Last night on national news, embattled imaging company Kodak was compared to Research In Motion by a commentator stating that both companies were unable to exploit advantages they themselves originally created. The story even had a young woman remarking, “What is film?”
A few weeks ago, I took a friend into a Black’s Photography store to have a digital picture taken for a LinkedIn profile. I asked the employee if he could take several digital pictures and email them to us so we could select one. The person had not even heard of social media, let alone LinkedIn, and said that the store could only take passport photos in hard copy form. Then we drove up the street to another picture store. This time we were told that there is a $300 “sitting fee” to have a picture taken. I took my friend’s picture myself with a digital camera and we uploaded it onto LinkedIn, a process that took under 15 minutes.
I also replaced my BlackBerry phone with an iPhone about three years ago. I doubt these photography stores—and maybe even RIM—will exist in their present form in a few years.
Kodak is on the brink of bankruptcy. Three of its directors resigned this week. In a Harvard Business Review blog, adjunct professor Simon Wong wrote a post questioning whether independent directors should flee their companies in times of trouble. Wong argued that it’s problematic for such directors to leave when they are “most needed.” And Professor Michael Useem from Wharton maintained that leadership means you “stay the course.”
I would argue the opposite. The very people who caused the problem are unlikely the ones to solve it. These directors are probably “least needed.”
The question is not whether failed directors should stay on boards, but why they were not replaced sooner. Directors should be much easier to hire and fire by shareholders. Today, it’s virtually impossible to do either easily. These two things need to change for corporate governance to improve.
Kodak’s business model should have changed two years ago, and maybe if shareholders could’ve replaced the directors incapable of changing the management and business model, this actually would have been better.
Shareholders should not have to fight long, expensive public relations or proxy battles, or arm-twist behind closed doors, to effect change. Right now in Canada, shareholders cannot even vote “against” a director (they must either vote “for” or “withhold”), and a director can be elected to a board with a single vote “for” under existing legislation. This also needs to change to give power to shareholders to nominate and replace board members of the companies they own.
Currently, troubled boards drag their feet, are silent, write letters, conduct studies, avoid meetings and refrain from making the tough changes necessary. They do so simply because they can. We see examples of this on almost a weekly basis. Why is this so? Self-interest and lack of courage.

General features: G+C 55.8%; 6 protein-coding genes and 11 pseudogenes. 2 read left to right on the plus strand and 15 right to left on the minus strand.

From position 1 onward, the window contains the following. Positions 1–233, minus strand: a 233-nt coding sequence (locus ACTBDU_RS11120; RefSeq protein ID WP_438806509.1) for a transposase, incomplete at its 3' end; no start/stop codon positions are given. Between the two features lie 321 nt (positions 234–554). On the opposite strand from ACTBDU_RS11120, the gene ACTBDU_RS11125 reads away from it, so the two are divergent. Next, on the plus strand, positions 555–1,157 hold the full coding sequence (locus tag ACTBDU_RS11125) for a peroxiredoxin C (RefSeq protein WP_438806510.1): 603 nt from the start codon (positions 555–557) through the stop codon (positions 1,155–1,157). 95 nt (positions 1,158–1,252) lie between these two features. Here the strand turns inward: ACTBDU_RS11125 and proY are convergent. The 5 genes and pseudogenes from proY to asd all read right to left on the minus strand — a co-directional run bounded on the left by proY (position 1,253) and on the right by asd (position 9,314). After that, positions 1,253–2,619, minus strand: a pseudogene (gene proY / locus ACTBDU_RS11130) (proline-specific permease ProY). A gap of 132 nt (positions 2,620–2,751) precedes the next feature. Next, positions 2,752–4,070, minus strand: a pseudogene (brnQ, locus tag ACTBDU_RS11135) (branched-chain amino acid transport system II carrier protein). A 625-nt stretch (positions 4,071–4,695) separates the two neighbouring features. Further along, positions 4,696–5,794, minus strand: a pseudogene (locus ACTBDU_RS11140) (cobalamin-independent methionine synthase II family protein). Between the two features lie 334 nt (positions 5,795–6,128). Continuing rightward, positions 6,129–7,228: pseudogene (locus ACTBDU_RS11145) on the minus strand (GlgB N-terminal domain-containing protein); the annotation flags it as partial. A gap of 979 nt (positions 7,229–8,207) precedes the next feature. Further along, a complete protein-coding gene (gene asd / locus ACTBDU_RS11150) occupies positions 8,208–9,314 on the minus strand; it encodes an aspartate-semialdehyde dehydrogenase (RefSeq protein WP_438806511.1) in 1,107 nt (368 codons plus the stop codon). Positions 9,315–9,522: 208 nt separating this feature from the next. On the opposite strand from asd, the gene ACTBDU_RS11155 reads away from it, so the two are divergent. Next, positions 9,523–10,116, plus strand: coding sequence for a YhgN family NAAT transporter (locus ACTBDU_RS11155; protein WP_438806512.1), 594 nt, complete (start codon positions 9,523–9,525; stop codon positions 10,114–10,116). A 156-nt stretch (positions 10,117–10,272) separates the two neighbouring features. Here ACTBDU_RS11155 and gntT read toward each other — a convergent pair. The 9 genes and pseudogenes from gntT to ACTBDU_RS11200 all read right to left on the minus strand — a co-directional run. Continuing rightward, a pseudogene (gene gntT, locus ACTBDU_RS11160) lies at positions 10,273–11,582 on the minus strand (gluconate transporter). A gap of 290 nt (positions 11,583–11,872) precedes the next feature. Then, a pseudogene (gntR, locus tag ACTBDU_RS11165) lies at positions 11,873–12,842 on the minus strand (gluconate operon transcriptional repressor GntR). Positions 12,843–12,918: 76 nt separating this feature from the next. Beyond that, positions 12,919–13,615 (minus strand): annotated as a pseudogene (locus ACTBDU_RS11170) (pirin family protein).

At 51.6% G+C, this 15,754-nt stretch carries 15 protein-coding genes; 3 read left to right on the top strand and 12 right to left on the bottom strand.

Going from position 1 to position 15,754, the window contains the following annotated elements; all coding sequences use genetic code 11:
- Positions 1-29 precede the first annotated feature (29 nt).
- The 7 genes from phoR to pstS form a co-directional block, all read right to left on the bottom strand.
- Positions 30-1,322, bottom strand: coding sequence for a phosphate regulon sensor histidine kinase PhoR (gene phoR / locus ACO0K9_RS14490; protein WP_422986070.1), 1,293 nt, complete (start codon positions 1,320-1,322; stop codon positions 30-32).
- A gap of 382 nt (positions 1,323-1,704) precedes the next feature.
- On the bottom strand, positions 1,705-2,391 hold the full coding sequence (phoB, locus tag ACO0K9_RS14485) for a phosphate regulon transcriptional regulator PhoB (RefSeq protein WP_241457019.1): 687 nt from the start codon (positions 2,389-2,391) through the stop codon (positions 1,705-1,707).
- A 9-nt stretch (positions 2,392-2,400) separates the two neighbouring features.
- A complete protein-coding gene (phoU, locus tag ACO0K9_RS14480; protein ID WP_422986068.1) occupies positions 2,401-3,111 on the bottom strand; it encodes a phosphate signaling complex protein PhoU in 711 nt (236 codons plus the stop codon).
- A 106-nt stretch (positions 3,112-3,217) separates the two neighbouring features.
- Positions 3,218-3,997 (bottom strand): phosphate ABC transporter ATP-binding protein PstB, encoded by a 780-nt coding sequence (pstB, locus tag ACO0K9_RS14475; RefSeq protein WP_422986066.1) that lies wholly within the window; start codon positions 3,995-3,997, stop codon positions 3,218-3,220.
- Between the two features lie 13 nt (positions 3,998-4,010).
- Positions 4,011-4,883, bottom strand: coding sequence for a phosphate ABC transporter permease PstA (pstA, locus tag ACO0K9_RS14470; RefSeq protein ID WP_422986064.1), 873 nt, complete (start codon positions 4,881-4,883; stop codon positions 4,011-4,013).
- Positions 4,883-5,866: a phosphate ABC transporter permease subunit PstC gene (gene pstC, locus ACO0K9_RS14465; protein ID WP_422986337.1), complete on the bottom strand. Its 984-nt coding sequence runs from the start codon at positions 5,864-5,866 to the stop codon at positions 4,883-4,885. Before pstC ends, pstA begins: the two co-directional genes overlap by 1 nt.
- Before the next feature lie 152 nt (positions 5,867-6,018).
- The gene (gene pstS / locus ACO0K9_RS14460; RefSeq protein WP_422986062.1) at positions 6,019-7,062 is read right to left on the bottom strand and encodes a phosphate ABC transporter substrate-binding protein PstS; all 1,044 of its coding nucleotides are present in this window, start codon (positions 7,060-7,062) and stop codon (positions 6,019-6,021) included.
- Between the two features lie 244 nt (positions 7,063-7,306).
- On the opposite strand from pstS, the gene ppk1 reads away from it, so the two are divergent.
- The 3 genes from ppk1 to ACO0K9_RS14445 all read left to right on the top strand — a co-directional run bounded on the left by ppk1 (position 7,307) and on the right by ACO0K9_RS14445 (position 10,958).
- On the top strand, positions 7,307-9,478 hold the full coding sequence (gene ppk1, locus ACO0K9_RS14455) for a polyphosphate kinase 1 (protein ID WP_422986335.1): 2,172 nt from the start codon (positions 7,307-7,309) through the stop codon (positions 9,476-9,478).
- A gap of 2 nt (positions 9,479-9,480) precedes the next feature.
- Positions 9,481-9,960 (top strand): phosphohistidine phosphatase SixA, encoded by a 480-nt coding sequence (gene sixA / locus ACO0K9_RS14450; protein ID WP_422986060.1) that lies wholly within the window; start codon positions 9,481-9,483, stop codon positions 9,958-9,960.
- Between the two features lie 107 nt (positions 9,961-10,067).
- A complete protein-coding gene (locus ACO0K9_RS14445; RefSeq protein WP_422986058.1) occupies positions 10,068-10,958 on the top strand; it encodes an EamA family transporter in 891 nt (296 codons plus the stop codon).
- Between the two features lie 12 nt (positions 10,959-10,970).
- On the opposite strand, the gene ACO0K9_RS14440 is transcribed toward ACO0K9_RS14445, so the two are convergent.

The self-interest is obvious. Directors are conflicted as they are assessing their own performance and would rather not advocate their own replacement. Change won’t likely come from within.
“From an investor’s perspective, if I am aware that directors in a company in which I have a position are acting cowardly because they fear the ramifications, then I would be inclined to take action to replace those directors with individuals who will not shirk from taking the action necessary, including speaking their mind, to aggressively pursue the maximization of the funds that I have invested.”
Why do boards lack courage, or the willingness to act during non-performance and significant declines in shareholder value? Three reasons: they are not truly independent (I have written about director independence before); they lack the recent and relevant industry experience to know what to do; and they lack leadership. They therefore become captured by management, defaulting to process and denial rather than making tough choices in the interests of shareholders.
Corporate governance is a rather genteel sport at present. Many directors of companies have not led or significantly influenced the very industries on whose boards they sit. Be it technology, transportation, mining or financial services, if you scrutinize failed or underperforming boards or companies, the lack of industry experience and leadership will become obvious. More directors need to be the primary people responsible for driving superior performance and redefining competitive dynamics. These directors should be sourced globally. Local accountants, lawyers, business school deans, consultants, politicians and even CEOs of unrelated industries are nice but they should be the minority. A majority of these latter types is not the recipe for an effective board. Sadly, many corporate boards look like this, are dated and are in dire need of renewal and diversification.
Lastly, and most importantly, boards need to be independently led, in substance and form. First and foremost, the nonexecutive chair should have a deep and full understanding of value creation for shareholders and a mindset for the longer term; be disciplined and focused on strategy development and execution; and be able to lead and inspire independent directors and maximize their engagement, performance and focus on the most critical objectives. Any board that is ineffective likely has an ineffective chair.
Then, and only then—when a board is independent, composed of industry leaders and effectively led—will it rise up and have the will to act. The fact that this has not happened yet in many troubled companies means change must occur by shareholders rather than from within. Regulators would be well-served if corporate governance changes were more often spurred by investors.